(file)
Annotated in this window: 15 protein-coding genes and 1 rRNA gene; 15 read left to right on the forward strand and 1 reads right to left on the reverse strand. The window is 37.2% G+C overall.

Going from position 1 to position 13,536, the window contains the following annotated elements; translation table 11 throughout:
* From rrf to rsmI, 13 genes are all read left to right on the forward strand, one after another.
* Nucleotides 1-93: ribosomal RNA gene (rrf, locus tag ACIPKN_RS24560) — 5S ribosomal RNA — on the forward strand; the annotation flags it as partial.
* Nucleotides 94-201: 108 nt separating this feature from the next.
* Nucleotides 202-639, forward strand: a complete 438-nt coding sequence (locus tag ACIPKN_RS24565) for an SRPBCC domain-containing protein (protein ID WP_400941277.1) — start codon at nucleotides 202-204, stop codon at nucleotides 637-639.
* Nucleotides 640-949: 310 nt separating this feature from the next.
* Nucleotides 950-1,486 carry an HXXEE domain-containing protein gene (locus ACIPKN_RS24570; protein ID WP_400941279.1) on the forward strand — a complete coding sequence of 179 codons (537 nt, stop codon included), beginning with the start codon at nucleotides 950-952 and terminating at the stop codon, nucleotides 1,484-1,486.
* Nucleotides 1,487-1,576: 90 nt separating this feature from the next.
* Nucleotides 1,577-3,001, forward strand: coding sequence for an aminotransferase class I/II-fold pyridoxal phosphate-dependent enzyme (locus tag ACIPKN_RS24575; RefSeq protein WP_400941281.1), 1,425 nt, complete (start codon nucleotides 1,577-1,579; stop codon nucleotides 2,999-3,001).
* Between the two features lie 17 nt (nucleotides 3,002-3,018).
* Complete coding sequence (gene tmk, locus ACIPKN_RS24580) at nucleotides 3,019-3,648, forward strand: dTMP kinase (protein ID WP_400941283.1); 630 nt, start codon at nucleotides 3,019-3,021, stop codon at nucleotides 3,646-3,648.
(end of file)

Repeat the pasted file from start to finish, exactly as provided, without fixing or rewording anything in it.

Annotated in this window: 15 protein-coding genes and 1 rRNA gene; 15 read left to right on the forward strand and 1 reads right to left on the reverse strand. The window is 37.2% G+C overall.

Going from position 1 to position 13,536, the window contains the following annotated elements; translation table 11 throughout:
* From rrf to rsmI, 13 genes are all read left to right on the forward strand, one after another.
* Nucleotides 1-93: ribosomal RNA gene (rrf, locus tag ACIPKN_RS24560) — 5S ribosomal RNA — on the forward strand; the annotation flags it as partial.
* Nucleotides 94-201: 108 nt separating this feature from the next.
* Nucleotides 202-639, forward strand: a complete 438-nt coding sequence (locus tag ACIPKN_RS24565) for an SRPBCC domain-containing protein (protein ID WP_400941277.1) — start codon at nucleotides 202-204, stop codon at nucleotides 637-639.
* Nucleotides 640-949: 310 nt separating this feature from the next.
* Nucleotides 950-1,486 carry an HXXEE domain-containing protein gene (locus ACIPKN_RS24570; protein ID WP_400941279.1) on the forward strand — a complete coding sequence of 179 codons (537 nt, stop codon included), beginning with the start codon at nucleotides 950-952 and terminating at the stop codon, nucleotides 1,484-1,486.
* Nucleotides 1,487-1,576: 90 nt separating this feature from the next.
* Nucleotides 1,577-3,001, forward strand: coding sequence for an aminotransferase class I/II-fold pyridoxal phosphate-dependent enzyme (locus tag ACIPKN_RS24575; RefSeq protein WP_400941281.1), 1,425 nt, complete (start codon nucleotides 1,577-1,579; stop codon nucleotides 2,999-3,001).
* Between the two features lie 17 nt (nucleotides 3,002-3,018).
* Complete coding sequence (gene tmk, locus ACIPKN_RS24580) at nucleotides 3,019-3,648, forward strand: dTMP kinase (protein ID WP_400941283.1); 630 nt, start codon at nucleotides 3,019-3,021, stop codon at nucleotides 3,646-3,648.